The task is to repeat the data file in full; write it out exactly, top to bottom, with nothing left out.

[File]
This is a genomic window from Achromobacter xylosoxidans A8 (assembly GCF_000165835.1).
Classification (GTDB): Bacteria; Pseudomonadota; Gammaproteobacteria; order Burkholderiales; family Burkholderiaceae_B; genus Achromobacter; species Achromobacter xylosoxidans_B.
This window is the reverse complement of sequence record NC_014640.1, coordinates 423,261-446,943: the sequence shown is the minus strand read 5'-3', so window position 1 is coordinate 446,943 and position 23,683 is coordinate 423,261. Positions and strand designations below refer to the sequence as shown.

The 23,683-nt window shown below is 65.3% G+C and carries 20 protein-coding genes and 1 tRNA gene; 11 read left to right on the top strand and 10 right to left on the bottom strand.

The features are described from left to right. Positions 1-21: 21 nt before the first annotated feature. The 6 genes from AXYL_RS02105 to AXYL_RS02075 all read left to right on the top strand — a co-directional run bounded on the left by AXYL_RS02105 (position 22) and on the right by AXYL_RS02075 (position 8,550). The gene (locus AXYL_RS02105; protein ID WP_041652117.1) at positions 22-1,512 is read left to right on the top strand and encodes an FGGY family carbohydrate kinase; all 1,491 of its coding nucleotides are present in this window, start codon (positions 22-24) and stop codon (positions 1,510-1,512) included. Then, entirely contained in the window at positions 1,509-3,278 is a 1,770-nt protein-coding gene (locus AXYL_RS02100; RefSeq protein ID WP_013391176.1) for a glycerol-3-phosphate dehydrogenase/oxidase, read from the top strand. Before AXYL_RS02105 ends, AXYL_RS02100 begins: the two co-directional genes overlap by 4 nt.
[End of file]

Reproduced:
This is a genomic window from Achromobacter xylosoxidans A8 (assembly GCF_000165835.1).
Classification (GTDB): Bacteria; Pseudomonadota; Gammaproteobacteria; order Burkholderiales; family Burkholderiaceae_B; genus Achromobacter; species Achromobacter xylosoxidans_B.
This window is the reverse complement of sequence record NC_014640.1, coordinates 423,261-446,943: the sequence shown is the minus strand read 5'-3', so window position 1 is coordinate 446,943 and position 23,683 is coordinate 423,261. Positions and strand designations below refer to the sequence as shown.

The 23,683-nt window shown below is 65.3% G+C and carries 20 protein-coding genes and 1 tRNA gene; 11 read left to right on the top strand and 10 right to left on the bottom strand.

The features are described from left to right. Positions 1-21: 21 nt before the first annotated feature. The 6 genes from AXYL_RS02105 to AXYL_RS02075 all read left to right on the top strand — a co-directional run bounded on the left by AXYL_RS02105 (position 22) and on the right by AXYL_RS02075 (position 8,550). The gene (locus AXYL_RS02105; protein ID WP_041652117.1) at positions 22-1,512 is read left to right on the top strand and encodes an FGGY family carbohydrate kinase; all 1,491 of its coding nucleotides are present in this window, start codon (positions 22-24) and stop codon (positions 1,510-1,512) included. Then, entirely contained in the window at positions 1,509-3,278 is a 1,770-nt protein-coding gene (locus AXYL_RS02100; RefSeq protein ID WP_013391176.1) for a glycerol-3-phosphate dehydrogenase/oxidase, read from the top strand. Before AXYL_RS02105 ends, AXYL_RS02100 begins: the two co-directional genes overlap by 4 nt.